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A review of lethal and non-lethal effects of predators on adult marine turtles

journal contribution
posted on 2008-03-03, 00:00 authored by M R Heithaus, A J Wirsing, Jordan Thomson, D A Burkholder
Although predation is recognized as an important factor for sea turtles at early life history stages, the possible influences of predators on adult sea turtles have largely been overlooked. Indeed, because predation rates on adult turtles generally are low, it often is assumed that predators do not influence turtle behavior, affect population sizes, or structure sea turtle impacts on marine communities. Yet, sharks, killer whales and crocodiles may take adult turtles, and no sea turtle species is invulnerable. Furthermore, as long-lived animals, adult sea turtles are predicted to invest in anti-predator behavior even when predation risk is relatively low to avoid the reproductive costs of an early death. Several studies suggest that predators may influence behavior and habitat use of adult turtles. For example, in a pristine ecosystem in Australia green turtles, especially those in good body condition, avoid profitable feeding areas in order to be safe from tiger sharks. Such predation-sensitive foraging could lead to populations being partially regulated by synergistic effects of predation risk and food abundance. Indeed, observed rapid rebounds of sea turtle populations may have been facilitated by reductions in shark populations. Finally, if sea turtles modify their foraging habitat use in response to predators, the spatiotemporal pattern of turtle effects on their communities could be shaped by predators. Historical reconstructions of past turtle populations and conservation strategies aimed at increasing turtle populations must consider the possible effects of predators, including non-lethal ones. Future work should focus on gaining a broader understanding of the effects of predators across a range of sea turtle taxa and habitats. © 2007 Elsevier B.V. All rights reserved.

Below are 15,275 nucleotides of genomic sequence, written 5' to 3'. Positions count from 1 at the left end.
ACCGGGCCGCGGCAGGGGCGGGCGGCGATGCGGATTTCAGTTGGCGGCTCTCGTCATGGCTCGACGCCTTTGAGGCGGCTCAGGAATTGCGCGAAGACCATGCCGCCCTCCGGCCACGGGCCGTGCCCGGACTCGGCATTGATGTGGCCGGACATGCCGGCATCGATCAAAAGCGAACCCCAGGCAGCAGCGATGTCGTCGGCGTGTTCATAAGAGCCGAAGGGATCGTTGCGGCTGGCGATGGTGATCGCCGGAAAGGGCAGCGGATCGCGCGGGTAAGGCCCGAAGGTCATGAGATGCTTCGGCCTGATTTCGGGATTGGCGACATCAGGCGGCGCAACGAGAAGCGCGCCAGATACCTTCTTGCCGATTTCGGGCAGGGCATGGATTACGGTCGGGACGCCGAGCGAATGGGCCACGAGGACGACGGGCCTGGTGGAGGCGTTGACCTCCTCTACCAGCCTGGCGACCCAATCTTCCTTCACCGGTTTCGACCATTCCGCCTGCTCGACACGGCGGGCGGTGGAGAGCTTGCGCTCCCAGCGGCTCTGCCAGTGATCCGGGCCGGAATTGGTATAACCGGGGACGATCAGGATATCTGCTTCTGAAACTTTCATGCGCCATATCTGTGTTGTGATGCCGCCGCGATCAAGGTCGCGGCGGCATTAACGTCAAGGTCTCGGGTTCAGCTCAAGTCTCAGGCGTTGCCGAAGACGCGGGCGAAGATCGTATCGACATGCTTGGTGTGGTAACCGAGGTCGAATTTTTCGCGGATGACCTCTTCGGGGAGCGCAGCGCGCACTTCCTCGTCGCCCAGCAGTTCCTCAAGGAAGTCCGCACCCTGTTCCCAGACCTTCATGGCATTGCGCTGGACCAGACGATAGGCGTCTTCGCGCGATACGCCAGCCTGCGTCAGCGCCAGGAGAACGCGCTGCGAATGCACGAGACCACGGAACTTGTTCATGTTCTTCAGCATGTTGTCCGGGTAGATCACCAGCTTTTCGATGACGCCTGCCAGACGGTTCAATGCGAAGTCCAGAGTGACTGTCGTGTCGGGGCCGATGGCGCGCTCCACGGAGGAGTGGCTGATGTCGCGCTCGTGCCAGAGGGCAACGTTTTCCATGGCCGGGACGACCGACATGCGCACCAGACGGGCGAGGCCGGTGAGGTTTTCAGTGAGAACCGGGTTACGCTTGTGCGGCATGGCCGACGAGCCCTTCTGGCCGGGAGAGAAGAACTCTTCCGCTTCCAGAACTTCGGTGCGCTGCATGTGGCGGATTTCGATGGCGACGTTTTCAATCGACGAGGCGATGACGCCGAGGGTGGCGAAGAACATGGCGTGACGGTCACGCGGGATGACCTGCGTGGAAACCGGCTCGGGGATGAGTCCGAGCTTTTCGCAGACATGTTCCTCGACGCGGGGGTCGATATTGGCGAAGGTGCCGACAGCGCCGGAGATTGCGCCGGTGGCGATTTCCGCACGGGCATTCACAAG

History

Journal

Journal of Experimental Marine Biology and Ecology

Volume

356

Issue

1-2

Pagination

43 - 51

Publisher

Elsevier

Location

Amsterdam, The Netherlands

ISSN

0022-0981

Publication classification

CN.1 Other journal article

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